Osteomimetic properties of prostate cancer cells: A hypothesis supporting the predilection of prostate cancer metastasis and growth in the bone environment

Ks. Koeneman et al., Osteomimetic properties of prostate cancer cells: A hypothesis supporting the predilection of prostate cancer metastasis and growth in the bone environment, PROSTATE, 39(4), 1999, pp. 246-261
Citations number
Categorie Soggetti
Urology & Nephrology","da verificare
Journal title
ISSN journal
0270-4137 → ACNP
Year of publication
246 - 261
SICI code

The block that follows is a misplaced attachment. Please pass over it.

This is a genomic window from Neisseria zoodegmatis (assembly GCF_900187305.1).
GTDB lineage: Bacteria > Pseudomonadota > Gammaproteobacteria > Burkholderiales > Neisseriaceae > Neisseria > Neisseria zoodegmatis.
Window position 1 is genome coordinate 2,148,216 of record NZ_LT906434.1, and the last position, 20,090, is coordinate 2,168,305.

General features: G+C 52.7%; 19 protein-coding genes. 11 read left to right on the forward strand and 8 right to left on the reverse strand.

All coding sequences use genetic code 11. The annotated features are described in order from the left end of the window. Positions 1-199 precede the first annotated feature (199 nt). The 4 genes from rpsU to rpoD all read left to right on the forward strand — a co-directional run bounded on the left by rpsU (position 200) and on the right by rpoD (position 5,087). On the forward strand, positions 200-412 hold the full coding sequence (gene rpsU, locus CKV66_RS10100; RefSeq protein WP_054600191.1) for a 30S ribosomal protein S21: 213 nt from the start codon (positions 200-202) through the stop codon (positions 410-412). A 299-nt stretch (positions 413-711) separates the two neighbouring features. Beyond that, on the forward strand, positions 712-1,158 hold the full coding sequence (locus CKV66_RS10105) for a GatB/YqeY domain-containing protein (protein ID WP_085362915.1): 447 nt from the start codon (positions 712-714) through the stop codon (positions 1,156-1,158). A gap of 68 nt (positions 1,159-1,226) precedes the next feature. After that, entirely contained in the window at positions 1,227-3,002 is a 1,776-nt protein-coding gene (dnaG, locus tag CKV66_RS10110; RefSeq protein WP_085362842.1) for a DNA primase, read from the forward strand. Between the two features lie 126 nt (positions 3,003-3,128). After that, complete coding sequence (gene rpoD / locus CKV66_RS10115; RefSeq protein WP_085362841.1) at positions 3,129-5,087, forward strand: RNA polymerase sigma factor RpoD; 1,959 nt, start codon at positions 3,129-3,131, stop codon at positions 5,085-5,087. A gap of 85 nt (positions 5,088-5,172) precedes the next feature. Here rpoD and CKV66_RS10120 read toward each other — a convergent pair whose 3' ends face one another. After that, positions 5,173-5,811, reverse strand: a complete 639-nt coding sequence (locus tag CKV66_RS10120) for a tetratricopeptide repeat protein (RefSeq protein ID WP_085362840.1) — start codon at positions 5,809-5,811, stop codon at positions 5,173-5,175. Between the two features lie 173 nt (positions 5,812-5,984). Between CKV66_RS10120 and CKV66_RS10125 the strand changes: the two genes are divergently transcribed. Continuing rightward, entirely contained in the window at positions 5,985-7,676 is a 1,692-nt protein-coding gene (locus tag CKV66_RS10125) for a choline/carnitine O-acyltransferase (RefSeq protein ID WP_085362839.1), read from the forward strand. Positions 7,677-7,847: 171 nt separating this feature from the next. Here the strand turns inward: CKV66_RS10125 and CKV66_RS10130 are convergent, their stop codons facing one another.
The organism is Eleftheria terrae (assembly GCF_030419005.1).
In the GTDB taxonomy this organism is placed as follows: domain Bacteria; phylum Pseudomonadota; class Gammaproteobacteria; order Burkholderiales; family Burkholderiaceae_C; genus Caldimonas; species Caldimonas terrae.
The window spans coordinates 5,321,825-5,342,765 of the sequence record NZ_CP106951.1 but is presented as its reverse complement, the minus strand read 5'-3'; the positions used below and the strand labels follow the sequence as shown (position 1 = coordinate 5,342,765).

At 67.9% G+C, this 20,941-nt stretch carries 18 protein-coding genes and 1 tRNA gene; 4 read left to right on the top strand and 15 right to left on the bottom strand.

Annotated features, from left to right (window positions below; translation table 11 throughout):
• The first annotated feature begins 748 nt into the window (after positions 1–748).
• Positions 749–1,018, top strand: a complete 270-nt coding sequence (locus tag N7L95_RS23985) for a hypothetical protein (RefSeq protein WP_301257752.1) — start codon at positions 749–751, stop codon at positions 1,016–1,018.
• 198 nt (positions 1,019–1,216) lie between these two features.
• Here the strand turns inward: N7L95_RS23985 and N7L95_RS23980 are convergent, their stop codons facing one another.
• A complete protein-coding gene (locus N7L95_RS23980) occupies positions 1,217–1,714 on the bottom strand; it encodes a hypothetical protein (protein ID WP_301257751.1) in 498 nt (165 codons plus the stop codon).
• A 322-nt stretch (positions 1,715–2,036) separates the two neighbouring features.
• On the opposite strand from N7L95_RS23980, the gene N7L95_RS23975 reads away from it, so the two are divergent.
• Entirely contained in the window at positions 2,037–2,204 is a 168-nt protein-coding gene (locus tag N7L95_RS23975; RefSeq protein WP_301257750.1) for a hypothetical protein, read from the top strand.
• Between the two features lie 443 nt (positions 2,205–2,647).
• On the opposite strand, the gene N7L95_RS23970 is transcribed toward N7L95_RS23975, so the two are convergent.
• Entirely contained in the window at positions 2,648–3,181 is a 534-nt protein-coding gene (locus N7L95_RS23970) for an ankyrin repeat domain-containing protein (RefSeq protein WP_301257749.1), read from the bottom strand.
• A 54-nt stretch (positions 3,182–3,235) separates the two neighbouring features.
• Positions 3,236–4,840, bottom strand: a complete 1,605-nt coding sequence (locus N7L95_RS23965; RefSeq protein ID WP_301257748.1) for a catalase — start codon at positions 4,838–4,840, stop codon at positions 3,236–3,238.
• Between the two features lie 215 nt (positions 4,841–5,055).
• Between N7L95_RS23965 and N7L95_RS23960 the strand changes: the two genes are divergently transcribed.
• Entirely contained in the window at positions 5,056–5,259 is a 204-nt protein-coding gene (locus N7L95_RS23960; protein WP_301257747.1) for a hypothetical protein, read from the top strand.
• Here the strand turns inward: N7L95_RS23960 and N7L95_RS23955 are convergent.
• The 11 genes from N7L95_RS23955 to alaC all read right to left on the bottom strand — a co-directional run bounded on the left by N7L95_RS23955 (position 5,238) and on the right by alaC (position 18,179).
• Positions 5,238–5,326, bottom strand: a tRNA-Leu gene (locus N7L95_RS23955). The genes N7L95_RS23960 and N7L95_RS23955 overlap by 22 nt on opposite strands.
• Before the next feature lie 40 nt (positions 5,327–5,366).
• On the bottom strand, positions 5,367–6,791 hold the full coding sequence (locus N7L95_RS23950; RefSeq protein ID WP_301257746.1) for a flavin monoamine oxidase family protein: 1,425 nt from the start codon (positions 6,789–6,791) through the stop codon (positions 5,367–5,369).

BACKGROUND. Unlike most other malignancies, prostate cancer metastasizes pr eferentially to the skeleton and elicits osteoblastic reactions. METHODS. We present a hypothesis, based upon results obtained from our labo ratory and others, on the nature of progression of prostate cancer cells an d their predilection to growth and metastasis in the bone microenvironment. We propose the hypothesis that osseous meta-static prostate cancer cells m ust be osteomimetic in order to metastasize, grow, and survive in the skele ton. The reciprocal interaction between prostate cancer and bone stromal gr owth factors, including basic fibroblast growth factor (bFGF), hepatocyte g rowth factor/scatter factor (HGF/SF), and especially the insulin growth fac tor (IGF) axis initiates bone tropism, and is enhanced by prostate secreted endothelin-l (ET-1) and urokinase-type plasminogen activator (uPA). Growth factors and peptides that have differentiating activity, such as transform ing growth factor beta (TGF-beta), parathyroid hormone-related protein (PTH -rp), and the bone morphogenetic proteins (BMPs), can shift local homeostas is to produce the characteristic blastic phenotype, via interaction with pr ostate-secreted human kalikrein 2 (hK2), and prostate-specific antigen (PSA ). This proposal asserts that altering the expression of certain critical t ranscription factors, such as Cbfa and MSX in prostate cancer cells, which presumably are under the inductive influences of prostate or bone stromal c ells, can confer profiles of gene expression, such as osteopontin (OPN), os teocalcin (OC), and bone sialoprotein (BSP), that mimic that of osteoblasts . RESULTS AND CONCLUSIONS. Elucidation of common proteins, presumably driven by the same promoters, expressed by both prostate cancer and bone stromal c ells, could result in the development of novel preventive and therapeutic s trategies for the treatment of prostate cancer skeletal metastasis agents d eveloped using these strategies could have the potential advantage of inter fering with growth and enhancing apoptosis in both prostate cancer and bone stromal compartments. The selective application of gene therapy strategy, driven by tissue-specific and tumor-restricted promoters for the safe deliv ery and expression of therapeutic genes in experimental models of prostate cancer metastasis, is discussed. (C) 1999 Wiley-Liss, Inc.